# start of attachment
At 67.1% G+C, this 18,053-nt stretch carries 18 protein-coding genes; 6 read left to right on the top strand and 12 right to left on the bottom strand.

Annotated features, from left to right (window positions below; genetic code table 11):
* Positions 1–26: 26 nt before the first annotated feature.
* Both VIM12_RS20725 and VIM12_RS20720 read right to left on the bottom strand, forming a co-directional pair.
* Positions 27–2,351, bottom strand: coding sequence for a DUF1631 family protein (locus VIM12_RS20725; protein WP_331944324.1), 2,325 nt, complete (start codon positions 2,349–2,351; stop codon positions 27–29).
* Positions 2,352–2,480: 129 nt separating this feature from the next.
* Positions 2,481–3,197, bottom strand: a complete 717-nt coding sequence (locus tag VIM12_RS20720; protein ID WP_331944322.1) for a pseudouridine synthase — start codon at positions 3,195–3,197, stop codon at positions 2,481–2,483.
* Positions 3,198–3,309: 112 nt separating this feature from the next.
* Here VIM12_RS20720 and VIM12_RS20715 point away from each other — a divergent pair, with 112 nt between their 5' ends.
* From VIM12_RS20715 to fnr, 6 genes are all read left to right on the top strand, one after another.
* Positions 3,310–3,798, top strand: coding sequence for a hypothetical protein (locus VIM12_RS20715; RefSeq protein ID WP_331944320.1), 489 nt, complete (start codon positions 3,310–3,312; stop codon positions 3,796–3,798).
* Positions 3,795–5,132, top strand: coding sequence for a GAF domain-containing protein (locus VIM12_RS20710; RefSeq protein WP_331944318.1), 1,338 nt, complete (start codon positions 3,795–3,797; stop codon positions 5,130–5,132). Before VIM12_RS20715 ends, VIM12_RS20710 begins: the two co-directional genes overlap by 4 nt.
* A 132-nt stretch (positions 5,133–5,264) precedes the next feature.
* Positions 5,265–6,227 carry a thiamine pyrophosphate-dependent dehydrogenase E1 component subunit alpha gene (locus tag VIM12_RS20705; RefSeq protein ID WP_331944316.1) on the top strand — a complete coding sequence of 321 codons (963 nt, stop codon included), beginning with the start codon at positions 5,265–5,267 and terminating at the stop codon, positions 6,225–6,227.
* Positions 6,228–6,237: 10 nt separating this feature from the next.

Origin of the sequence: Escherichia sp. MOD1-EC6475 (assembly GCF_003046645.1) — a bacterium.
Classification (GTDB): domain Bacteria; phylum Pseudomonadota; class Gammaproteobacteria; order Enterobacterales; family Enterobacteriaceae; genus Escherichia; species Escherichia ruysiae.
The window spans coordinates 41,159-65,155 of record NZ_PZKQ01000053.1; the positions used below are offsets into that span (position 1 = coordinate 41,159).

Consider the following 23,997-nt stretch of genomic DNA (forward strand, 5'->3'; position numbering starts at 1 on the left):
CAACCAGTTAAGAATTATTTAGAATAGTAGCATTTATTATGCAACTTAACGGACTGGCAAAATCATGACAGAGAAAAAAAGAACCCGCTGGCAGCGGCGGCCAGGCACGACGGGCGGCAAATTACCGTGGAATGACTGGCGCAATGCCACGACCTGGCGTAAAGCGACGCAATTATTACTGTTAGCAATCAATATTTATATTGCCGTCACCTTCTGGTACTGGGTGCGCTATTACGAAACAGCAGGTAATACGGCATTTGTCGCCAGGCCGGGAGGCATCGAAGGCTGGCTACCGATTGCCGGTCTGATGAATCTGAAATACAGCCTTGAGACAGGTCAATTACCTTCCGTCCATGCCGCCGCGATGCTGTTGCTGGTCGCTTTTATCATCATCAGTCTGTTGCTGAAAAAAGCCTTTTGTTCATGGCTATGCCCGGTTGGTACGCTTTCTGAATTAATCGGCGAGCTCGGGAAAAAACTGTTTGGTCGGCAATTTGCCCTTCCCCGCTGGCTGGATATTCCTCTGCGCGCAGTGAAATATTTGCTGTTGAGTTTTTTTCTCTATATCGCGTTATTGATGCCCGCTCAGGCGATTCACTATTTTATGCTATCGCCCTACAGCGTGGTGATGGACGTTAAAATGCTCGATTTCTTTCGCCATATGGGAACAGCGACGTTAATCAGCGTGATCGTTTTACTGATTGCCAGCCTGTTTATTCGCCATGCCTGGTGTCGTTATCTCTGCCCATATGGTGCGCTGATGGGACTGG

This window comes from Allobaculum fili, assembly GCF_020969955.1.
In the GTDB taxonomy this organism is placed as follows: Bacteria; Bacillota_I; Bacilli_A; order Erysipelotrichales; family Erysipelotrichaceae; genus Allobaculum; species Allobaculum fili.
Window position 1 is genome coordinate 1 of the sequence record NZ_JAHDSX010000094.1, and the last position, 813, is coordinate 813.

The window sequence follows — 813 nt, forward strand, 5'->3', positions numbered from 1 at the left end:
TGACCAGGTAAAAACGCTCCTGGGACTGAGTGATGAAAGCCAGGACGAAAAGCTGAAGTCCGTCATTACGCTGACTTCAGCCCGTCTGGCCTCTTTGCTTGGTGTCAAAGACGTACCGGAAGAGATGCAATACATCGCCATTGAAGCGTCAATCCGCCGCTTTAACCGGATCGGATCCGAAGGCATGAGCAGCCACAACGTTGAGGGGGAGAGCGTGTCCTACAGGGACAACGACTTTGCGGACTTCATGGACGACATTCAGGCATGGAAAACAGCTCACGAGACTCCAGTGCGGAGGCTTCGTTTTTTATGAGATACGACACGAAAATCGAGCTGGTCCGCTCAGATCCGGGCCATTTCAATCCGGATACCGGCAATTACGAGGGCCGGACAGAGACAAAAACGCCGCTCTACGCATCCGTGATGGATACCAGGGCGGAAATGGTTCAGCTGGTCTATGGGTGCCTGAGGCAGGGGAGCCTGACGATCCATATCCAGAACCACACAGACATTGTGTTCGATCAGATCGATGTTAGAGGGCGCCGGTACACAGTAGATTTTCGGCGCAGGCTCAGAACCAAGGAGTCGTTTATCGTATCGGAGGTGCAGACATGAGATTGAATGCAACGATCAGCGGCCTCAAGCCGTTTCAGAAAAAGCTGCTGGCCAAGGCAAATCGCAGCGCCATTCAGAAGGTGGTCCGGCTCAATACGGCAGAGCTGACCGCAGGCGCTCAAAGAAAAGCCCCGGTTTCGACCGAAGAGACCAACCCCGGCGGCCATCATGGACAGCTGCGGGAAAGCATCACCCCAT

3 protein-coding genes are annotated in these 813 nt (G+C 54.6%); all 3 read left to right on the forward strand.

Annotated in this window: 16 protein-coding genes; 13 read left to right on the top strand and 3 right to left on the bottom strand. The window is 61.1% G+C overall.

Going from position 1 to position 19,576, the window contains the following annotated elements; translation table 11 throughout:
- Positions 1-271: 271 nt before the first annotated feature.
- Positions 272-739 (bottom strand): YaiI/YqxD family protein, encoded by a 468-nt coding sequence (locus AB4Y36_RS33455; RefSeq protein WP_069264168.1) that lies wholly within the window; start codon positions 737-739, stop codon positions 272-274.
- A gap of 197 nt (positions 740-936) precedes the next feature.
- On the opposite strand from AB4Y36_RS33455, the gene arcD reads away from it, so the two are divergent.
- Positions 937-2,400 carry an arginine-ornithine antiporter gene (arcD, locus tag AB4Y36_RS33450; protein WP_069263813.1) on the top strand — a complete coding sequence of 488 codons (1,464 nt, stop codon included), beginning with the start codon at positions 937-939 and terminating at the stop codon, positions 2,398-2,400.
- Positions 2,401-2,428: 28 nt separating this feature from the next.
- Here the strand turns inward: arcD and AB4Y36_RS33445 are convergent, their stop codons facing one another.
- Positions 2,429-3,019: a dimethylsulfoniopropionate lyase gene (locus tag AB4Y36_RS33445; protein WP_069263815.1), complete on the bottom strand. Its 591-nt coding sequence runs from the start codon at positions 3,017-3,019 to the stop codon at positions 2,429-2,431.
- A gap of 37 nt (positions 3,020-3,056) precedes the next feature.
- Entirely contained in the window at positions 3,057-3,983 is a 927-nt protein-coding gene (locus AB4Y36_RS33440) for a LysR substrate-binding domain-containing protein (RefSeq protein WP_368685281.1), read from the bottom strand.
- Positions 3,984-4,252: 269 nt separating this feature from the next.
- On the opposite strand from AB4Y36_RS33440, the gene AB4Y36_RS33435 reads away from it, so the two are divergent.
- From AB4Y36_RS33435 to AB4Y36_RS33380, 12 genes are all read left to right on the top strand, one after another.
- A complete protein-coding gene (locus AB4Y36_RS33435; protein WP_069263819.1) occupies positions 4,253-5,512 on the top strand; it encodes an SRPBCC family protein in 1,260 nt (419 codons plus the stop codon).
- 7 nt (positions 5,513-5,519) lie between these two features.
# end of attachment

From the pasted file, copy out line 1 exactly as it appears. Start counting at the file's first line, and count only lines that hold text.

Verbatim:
At 67.1% G+C, this 18,053-nt stretch carries 18 protein-coding genes; 6 read left to right on the top strand and 12 right to left on the bottom strand.